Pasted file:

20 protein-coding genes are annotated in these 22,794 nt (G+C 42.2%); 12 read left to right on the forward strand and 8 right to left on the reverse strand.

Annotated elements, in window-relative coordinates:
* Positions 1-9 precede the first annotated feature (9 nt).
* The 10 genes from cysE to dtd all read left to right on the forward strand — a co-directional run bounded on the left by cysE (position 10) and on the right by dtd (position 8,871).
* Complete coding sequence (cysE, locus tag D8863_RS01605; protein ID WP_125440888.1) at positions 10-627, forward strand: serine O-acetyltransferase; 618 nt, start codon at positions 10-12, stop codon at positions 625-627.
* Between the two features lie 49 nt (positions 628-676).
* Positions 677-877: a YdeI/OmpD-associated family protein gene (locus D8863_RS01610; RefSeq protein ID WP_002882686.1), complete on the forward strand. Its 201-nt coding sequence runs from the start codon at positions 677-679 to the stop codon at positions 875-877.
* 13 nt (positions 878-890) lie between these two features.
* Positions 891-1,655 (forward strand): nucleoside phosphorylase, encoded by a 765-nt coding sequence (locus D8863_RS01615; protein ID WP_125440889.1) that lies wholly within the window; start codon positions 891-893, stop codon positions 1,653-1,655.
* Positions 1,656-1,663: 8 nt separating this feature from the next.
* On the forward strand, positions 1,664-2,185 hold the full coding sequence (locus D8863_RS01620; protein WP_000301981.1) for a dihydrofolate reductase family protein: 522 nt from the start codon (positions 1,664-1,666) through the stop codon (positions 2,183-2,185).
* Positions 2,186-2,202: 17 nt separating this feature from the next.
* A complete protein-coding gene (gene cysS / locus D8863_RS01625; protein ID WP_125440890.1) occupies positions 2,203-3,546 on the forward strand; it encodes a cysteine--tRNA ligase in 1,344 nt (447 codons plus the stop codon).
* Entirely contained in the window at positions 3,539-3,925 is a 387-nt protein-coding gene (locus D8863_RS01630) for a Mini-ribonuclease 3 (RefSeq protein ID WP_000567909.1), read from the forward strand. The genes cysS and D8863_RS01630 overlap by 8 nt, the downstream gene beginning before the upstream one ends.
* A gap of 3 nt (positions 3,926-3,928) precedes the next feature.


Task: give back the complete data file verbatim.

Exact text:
20 protein-coding genes are annotated in these 22,794 nt (G+C 42.2%); 12 read left to right on the forward strand and 8 right to left on the reverse strand.

Annotated elements, in window-relative coordinates:
* Positions 1-9 precede the first annotated feature (9 nt).
* The 10 genes from cysE to dtd all read left to right on the forward strand — a co-directional run bounded on the left by cysE (position 10) and on the right by dtd (position 8,871).
* Complete coding sequence (cysE, locus tag D8863_RS01605; protein ID WP_125440888.1) at positions 10-627, forward strand: serine O-acetyltransferase; 618 nt, start codon at positions 10-12, stop codon at positions 625-627.
* Between the two features lie 49 nt (positions 628-676).
* Positions 677-877: a YdeI/OmpD-associated family protein gene (locus D8863_RS01610; RefSeq protein ID WP_002882686.1), complete on the forward strand. Its 201-nt coding sequence runs from the start codon at positions 677-679 to the stop codon at positions 875-877.
* 13 nt (positions 878-890) lie between these two features.
* Positions 891-1,655 (forward strand): nucleoside phosphorylase, encoded by a 765-nt coding sequence (locus D8863_RS01615; protein ID WP_125440889.1) that lies wholly within the window; start codon positions 891-893, stop codon positions 1,653-1,655.
* Positions 1,656-1,663: 8 nt separating this feature from the next.
* On the forward strand, positions 1,664-2,185 hold the full coding sequence (locus D8863_RS01620; protein WP_000301981.1) for a dihydrofolate reductase family protein: 522 nt from the start codon (positions 1,664-1,666) through the stop codon (positions 2,183-2,185).
* Positions 2,186-2,202: 17 nt separating this feature from the next.
* A complete protein-coding gene (gene cysS / locus D8863_RS01625; protein ID WP_125440890.1) occupies positions 2,203-3,546 on the forward strand; it encodes a cysteine--tRNA ligase in 1,344 nt (447 codons plus the stop codon).
* Entirely contained in the window at positions 3,539-3,925 is a 387-nt protein-coding gene (locus D8863_RS01630) for a Mini-ribonuclease 3 (RefSeq protein ID WP_000567909.1), read from the forward strand. The genes cysS and D8863_RS01630 overlap by 8 nt, the downstream gene beginning before the upstream one ends.
* A gap of 3 nt (positions 3,926-3,928) precedes the next feature.